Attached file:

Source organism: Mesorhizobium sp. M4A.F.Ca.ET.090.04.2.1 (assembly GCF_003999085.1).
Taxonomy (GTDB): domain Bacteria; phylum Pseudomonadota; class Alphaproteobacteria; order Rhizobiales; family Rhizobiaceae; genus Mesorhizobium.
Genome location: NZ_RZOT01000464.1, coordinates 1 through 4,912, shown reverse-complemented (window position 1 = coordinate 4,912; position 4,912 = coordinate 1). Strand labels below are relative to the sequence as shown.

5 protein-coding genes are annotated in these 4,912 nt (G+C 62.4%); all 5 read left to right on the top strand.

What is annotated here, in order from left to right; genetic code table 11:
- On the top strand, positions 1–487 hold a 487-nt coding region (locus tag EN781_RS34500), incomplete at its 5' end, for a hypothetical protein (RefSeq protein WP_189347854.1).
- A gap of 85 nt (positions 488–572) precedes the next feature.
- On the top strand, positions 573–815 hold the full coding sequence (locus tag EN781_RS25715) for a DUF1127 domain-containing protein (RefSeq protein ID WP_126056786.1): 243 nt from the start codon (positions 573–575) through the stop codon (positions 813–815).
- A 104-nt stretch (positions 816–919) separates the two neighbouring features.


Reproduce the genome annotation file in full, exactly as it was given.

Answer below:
Source organism: Mesorhizobium sp. M4A.F.Ca.ET.090.04.2.1 (assembly GCF_003999085.1).
Taxonomy (GTDB): domain Bacteria; phylum Pseudomonadota; class Alphaproteobacteria; order Rhizobiales; family Rhizobiaceae; genus Mesorhizobium.
Genome location: NZ_RZOT01000464.1, coordinates 1 through 4,912, shown reverse-complemented (window position 1 = coordinate 4,912; position 4,912 = coordinate 1). Strand labels below are relative to the sequence as shown.

5 protein-coding genes are annotated in these 4,912 nt (G+C 62.4%); all 5 read left to right on the top strand.

What is annotated here, in order from left to right; genetic code table 11:
- On the top strand, positions 1–487 hold a 487-nt coding region (locus tag EN781_RS34500), incomplete at its 5' end, for a hypothetical protein (RefSeq protein WP_189347854.1).
- A gap of 85 nt (positions 488–572) precedes the next feature.
- On the top strand, positions 573–815 hold the full coding sequence (locus tag EN781_RS25715) for a DUF1127 domain-containing protein (RefSeq protein ID WP_126056786.1): 243 nt from the start codon (positions 573–575) through the stop codon (positions 813–815).
- A 104-nt stretch (positions 816–919) separates the two neighbouring features.